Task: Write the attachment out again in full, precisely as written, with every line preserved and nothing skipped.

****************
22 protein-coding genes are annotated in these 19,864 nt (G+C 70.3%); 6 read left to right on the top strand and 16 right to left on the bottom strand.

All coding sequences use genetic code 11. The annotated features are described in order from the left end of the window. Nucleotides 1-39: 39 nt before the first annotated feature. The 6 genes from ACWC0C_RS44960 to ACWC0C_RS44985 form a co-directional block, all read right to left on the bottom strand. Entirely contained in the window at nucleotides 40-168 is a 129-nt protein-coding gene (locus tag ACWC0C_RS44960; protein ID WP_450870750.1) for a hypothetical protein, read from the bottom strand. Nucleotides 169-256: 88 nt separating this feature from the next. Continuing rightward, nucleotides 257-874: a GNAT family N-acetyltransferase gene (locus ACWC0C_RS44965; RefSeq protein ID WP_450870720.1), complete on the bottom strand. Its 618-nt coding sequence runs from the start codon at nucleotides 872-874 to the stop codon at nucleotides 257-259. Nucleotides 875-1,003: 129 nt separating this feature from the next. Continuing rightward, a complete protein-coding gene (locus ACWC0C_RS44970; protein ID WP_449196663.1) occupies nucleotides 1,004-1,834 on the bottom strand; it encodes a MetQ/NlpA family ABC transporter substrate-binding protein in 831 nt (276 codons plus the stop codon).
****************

22 protein-coding genes are annotated in these 19,864 nt (G+C 70.3%); 6 read left to right on the top strand and 16 right to left on the bottom strand.

All coding sequences use genetic code 11. The annotated features are described in order from the left end of the window. Nucleotides 1-39: 39 nt before the first annotated feature. The 6 genes from ACWC0C_RS44960 to ACWC0C_RS44985 form a co-directional block, all read right to left on the bottom strand. Entirely contained in the window at nucleotides 40-168 is a 129-nt protein-coding gene (locus tag ACWC0C_RS44960; protein ID WP_450870750.1) for a hypothetical protein, read from the bottom strand. Nucleotides 169-256: 88 nt separating this feature from the next. Continuing rightward, nucleotides 257-874: a GNAT family N-acetyltransferase gene (locus ACWC0C_RS44965; RefSeq protein ID WP_450870720.1), complete on the bottom strand. Its 618-nt coding sequence runs from the start codon at nucleotides 872-874 to the stop codon at nucleotides 257-259. Nucleotides 875-1,003: 129 nt separating this feature from the next. Continuing rightward, a complete protein-coding gene (locus ACWC0C_RS44970; protein ID WP_449196663.1) occupies nucleotides 1,004-1,834 on the bottom strand; it encodes a MetQ/NlpA family ABC transporter substrate-binding protein in 831 nt (276 codons plus the stop codon).